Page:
At work I lose two to four hours per week of productivity to software bugs, security vulnerability patching, or operating system issues on the Windows platform we have to use. At home I do similar tasks on a Mac OS X based system and use Linux servers and I have a half an hour per month lost for the same things. Given I do more rigorous work at home and spend about an equal amount of time on the computer at home as I do at work I don't see why folks use Microsoft.
Security experts give Microsoft an 'F' CNN reports, but some experts are pointing to Apple as being more secure. One of the experts will be switching to Mac as he finds his wife's never gets viruses Mac.
I was supprised when Bank of America embraced Microsoft OS for its ATMs and services. My first thought was that they did not understand security or care about their customer's digital information. When I was changing banks my first consideration was digital security. I seem to have been thinking correctly this time as it seems the Slammer virus hit major company's resources using Microsoft OS and Bank of America had serious problems. As our society moves more toward digital interactions we need a secure framework and Microsoft has never provided that and appears it never will. The regular people who depend on the digital systems are the ones who suffer and the economy takes a huge hit with every Microsoft failure. We really need to stop the reliance on Microsoft now.
Life sucks when: You have to pull an e-mail account that you manage from service. Particularly when this account is for your Dad. My Dad can be reached at Tom and I will be keeping Thomas. The TJV account is closed.
Why you ask? The account was hacked with the klez virus. He cleaned his hard drive, as he had no choice it or another virus took the hard drive out. He took another hard drive and put it in that machine and started fresh. This may have also infected his new laptop. Yes, all of these machines run Windows (the swiss cheese security system). My dad is more than computer savvy and Windows is not a consumer OS, as it is nothing more than an e-mail away from destroying everything digital you own (among many other issues, which I spend hours assisting friends and relatives with their continual problems with the MS OS). Microsoft continues to lie about its focus on security and the basic problem is the OS itself, it is not secure and it seems it will never be secure. UNIX has some issues, but has many more years of development under its belt, which is why is far more secure. UNIX variants (Apple Mac OS X, Linux, BSD, etc.) all have the advantage of years of experience and advanced developers working on the OS.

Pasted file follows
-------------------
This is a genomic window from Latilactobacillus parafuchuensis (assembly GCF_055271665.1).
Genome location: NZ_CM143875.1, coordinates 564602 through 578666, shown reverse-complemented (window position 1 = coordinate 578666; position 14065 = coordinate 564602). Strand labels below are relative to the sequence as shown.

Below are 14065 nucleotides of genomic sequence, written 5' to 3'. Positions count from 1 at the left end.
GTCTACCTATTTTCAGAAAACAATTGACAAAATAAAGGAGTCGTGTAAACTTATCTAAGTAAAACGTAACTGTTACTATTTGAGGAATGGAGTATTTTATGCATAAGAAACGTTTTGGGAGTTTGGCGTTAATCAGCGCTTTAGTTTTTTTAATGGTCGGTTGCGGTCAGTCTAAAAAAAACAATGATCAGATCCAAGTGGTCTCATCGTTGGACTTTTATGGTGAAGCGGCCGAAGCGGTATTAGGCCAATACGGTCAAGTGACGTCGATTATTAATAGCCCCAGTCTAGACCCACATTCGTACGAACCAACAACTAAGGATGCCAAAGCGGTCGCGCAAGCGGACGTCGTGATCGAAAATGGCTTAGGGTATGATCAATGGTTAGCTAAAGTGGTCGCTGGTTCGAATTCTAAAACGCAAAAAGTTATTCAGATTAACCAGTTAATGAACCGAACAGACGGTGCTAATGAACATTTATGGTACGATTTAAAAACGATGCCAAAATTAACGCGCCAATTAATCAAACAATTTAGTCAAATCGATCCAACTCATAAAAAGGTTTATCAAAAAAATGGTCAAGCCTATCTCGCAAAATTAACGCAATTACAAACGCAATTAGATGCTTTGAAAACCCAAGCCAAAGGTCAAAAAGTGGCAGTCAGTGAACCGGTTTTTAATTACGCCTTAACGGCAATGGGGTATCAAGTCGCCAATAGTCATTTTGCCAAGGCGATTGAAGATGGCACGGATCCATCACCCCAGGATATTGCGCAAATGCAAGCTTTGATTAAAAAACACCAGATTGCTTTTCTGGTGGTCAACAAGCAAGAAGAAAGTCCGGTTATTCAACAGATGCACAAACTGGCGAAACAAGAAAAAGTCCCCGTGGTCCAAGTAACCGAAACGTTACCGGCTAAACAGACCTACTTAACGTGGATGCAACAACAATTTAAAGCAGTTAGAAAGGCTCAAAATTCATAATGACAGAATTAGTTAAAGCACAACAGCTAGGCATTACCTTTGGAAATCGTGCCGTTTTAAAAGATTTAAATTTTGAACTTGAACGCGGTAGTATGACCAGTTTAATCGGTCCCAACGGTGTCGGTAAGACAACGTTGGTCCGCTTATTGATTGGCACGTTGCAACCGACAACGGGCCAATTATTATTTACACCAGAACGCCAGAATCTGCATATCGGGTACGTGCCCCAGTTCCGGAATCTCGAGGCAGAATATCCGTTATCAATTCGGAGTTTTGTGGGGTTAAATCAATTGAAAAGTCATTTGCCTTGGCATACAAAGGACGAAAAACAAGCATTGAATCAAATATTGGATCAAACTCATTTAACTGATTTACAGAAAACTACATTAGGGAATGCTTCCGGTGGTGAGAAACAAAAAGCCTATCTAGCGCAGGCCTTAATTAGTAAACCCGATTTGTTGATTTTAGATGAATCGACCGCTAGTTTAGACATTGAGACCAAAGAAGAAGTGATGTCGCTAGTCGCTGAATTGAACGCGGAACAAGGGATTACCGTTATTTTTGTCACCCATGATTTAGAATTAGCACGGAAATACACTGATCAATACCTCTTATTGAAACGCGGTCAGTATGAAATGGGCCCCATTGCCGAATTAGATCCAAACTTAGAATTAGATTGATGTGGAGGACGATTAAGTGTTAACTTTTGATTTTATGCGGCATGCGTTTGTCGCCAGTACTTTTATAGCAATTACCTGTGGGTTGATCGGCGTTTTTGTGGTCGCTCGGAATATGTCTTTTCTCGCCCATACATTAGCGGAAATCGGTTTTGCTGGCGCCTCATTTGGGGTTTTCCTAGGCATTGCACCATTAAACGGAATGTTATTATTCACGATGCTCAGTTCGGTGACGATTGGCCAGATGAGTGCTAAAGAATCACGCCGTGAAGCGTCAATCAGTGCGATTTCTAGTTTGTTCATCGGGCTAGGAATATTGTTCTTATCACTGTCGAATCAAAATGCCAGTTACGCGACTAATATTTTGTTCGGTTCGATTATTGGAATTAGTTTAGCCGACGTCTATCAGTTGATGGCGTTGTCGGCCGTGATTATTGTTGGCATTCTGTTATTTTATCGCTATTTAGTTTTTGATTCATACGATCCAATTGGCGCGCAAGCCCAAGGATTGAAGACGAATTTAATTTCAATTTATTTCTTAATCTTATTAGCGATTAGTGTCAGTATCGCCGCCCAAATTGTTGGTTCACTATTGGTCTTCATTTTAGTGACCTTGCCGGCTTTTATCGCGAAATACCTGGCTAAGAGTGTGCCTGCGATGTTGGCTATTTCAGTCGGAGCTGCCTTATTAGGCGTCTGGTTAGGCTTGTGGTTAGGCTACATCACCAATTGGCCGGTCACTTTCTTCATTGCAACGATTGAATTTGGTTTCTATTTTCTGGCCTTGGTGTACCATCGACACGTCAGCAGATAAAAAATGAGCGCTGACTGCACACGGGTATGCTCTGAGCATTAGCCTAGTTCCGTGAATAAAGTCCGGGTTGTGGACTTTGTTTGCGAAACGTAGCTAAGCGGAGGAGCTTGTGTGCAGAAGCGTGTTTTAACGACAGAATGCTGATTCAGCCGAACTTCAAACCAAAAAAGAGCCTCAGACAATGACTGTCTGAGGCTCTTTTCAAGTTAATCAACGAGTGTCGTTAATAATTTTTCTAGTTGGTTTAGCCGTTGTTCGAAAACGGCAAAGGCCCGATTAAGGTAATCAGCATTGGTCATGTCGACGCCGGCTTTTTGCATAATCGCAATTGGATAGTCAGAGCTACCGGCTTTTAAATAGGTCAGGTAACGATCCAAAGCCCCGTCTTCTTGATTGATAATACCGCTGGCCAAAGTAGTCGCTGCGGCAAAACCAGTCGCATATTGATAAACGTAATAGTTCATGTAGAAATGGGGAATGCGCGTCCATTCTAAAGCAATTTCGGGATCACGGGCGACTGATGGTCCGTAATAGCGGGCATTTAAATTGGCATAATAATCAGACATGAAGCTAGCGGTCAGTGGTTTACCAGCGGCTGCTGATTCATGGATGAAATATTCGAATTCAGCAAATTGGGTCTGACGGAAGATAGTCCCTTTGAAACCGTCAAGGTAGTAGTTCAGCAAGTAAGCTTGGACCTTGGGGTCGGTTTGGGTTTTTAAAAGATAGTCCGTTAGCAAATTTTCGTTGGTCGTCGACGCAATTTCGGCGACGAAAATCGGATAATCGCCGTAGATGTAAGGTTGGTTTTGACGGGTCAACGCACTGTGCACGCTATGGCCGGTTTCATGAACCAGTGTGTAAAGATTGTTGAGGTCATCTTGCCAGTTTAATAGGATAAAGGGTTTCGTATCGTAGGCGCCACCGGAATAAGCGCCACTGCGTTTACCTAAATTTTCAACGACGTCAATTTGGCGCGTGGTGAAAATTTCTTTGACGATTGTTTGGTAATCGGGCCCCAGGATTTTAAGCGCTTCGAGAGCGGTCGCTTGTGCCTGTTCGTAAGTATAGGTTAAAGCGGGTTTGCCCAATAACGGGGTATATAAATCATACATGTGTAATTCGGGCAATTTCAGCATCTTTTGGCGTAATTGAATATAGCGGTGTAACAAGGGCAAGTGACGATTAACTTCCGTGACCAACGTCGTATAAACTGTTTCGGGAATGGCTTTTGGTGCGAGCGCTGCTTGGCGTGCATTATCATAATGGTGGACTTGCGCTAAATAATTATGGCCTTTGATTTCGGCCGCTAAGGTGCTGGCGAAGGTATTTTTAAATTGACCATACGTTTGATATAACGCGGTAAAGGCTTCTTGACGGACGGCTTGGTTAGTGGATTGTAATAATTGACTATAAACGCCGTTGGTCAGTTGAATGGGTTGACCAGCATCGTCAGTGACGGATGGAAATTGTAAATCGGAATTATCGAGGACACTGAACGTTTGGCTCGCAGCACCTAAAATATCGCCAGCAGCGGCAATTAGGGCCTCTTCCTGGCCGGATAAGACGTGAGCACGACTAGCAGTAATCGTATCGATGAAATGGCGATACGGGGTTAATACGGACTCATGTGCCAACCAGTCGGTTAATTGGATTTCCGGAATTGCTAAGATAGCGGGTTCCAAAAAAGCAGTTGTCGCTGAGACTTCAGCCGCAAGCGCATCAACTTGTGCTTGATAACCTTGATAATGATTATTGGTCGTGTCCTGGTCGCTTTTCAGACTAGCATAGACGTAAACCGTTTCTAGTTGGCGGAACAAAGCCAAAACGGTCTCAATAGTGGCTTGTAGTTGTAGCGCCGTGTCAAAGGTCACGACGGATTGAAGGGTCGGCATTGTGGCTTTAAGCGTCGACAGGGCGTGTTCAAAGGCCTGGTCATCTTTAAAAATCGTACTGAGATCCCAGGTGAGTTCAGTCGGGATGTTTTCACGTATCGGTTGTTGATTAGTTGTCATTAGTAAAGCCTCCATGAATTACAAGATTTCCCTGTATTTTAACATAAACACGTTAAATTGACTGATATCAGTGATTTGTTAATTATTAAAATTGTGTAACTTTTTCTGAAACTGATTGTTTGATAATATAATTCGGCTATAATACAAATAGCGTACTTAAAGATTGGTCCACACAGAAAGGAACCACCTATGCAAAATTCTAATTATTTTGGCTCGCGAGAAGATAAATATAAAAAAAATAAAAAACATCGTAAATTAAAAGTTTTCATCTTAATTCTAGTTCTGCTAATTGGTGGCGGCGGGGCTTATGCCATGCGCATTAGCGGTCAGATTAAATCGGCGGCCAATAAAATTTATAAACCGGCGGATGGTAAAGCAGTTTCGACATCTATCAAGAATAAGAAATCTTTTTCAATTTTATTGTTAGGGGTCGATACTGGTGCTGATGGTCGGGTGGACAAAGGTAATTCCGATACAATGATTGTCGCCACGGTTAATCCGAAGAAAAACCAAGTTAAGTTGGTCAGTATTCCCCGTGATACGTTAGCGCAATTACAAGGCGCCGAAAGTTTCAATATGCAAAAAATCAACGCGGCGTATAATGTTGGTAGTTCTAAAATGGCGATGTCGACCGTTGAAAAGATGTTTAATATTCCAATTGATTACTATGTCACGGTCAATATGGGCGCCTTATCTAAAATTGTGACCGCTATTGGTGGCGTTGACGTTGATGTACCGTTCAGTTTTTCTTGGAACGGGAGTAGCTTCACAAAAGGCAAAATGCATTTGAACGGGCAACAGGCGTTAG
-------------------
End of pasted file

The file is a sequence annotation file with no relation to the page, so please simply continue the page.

Keeping a MS box secure requires somebody with a lot of experience and they are not cheap. The MS total cost of ownership being lower than UNIX is a myth and unfounded. If you have MS open to the outside world (Internet server, DSL at home, or unfiltered (through virus scanner) e-mail, etc.) you need an MS security expert focussed on ensuring the sanctity of whatever is considered valuable on the MS boxes. This person will cost as much, if not more, than a senior UNIX systems administrator (who are, by and large, veterans in UNIX security also as it comes with the territory).
Too many folks (that are near and dear to me) have had MS servers hacked or been victims of viruses in the past couple of weeks. Granted the MS boxes hacked may not have been watched over by MS security experts, but that is what it takes.
Making choices, as far as what language to develop Internet applications, should keep in mind lock in factors. A UNIX only or a Microsoft only solution that requires the application be only run on a certain type of server has never been a great idea. This becomes even more apparent now. In my opinion this has never been a good option. Fortunately, there are many more options available that run on nearly all OS platforms. These include: Perl, PHP, Java (JSP), Python, ColdFusion, etc. Each of these languages have their own plusses and minuses, but if a certain OS platform becomes an unavailable option the applications can relatively easily be moved to another OS. This is not the case with ASP, and even less so the .Net framework (as noted before. Sure ASP can use ChiliSoft, but that is a very short term solution (as you know if you have ever had to use it, it buys you time to recode everything into a portable application language) and requires double to triple the hardware resources to run it compared to ASP on MS or any other language running natively.
All of this is just the beginning of the reasons why I most likely have bought my last Windows machine. The other reasons fall into the areas of trust and pricing. This explanation may follow soon.
The article found that none of the networks use anything stronger than the built in security measures on the wireless hubs. The London area even has maps potting wireless access areas. Some see this access as a public good, but many of the enterprises networks, which house files and account information are wide open too.